So the headline should be: Doing things on disk can be faster than doing incredibly stupid things in memory.

Comment: Re:And now, things get Ugly. (Score 3, Insightful) 120

by gnasher719 (#49334531) Attached to: Uber To Turn Into a Big Data Company By Selling Location Data

This is not what big data is, this is just selling customers' information. And Google, despite being listed in the summary, never does it BTW.

That lame argument that Google doesn't sell out customer's data comes up again and again. And it is nonsense, every time. They don't sell the data, but they sell the use of the data. They place adverts based on the data, using their deep knowledge about you (the product).

This is like arguing that an email spammer who doesn't sell his address list to other spammers, but sends spam emails as a service, is a good guy because he doesn't sell your address. Or arguing that a car thief doesn't do any harm as long as he drives around in my car himself, or rents it out, or uses it as a taxi, as long as he doesn't sell it.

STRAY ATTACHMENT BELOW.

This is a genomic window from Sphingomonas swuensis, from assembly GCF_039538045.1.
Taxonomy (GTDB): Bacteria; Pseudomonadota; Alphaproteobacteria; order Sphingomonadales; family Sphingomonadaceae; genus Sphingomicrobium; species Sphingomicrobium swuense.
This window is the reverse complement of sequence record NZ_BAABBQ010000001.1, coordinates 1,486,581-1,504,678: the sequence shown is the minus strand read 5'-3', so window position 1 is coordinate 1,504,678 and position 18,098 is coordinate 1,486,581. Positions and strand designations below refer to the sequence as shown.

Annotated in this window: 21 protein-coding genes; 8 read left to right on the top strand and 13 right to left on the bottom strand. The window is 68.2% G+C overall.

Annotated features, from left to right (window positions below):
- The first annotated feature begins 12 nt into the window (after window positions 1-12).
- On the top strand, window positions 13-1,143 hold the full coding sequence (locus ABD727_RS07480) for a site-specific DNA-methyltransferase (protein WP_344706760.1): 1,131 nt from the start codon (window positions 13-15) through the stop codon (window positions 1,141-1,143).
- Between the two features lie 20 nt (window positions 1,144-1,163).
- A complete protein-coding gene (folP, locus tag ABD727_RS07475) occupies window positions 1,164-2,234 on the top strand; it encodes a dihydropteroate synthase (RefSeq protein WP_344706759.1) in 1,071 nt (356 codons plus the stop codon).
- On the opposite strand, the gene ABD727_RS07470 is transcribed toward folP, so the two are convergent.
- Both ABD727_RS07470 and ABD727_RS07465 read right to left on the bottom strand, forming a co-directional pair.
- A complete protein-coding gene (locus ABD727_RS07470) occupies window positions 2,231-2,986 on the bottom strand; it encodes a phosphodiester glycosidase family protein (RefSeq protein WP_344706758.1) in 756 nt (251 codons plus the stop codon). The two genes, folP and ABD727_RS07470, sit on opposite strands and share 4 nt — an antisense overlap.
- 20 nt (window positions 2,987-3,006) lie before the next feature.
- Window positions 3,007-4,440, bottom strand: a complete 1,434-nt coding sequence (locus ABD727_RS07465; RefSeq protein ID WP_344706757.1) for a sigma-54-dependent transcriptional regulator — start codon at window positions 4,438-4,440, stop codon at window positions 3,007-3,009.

Comment: Re:Bet the US can as well ... (Score 1) 132

by gnasher719 (#49331485) Attached to: Chinese CA Issues Certificates To Impersonate Google

Can't pretty much any high enough level certificate authority issue any damned certificate it wants?

Yes, they can. But that only works if Microsoft puts a root certificate for that certificate on all Windows PCs, and Apple puts it on all Macs and iOS devices, and Google puts it as a root certificiate on all Android devices and so on. If you get caught, the next Windows/Apple/Google security update removes the root certificate, and that certificate authority is dead.

The perversity of nature is nowhere better demonstrated by the fact that, when exposed to the same atmosphere, bread becomes hard while crackers become soft.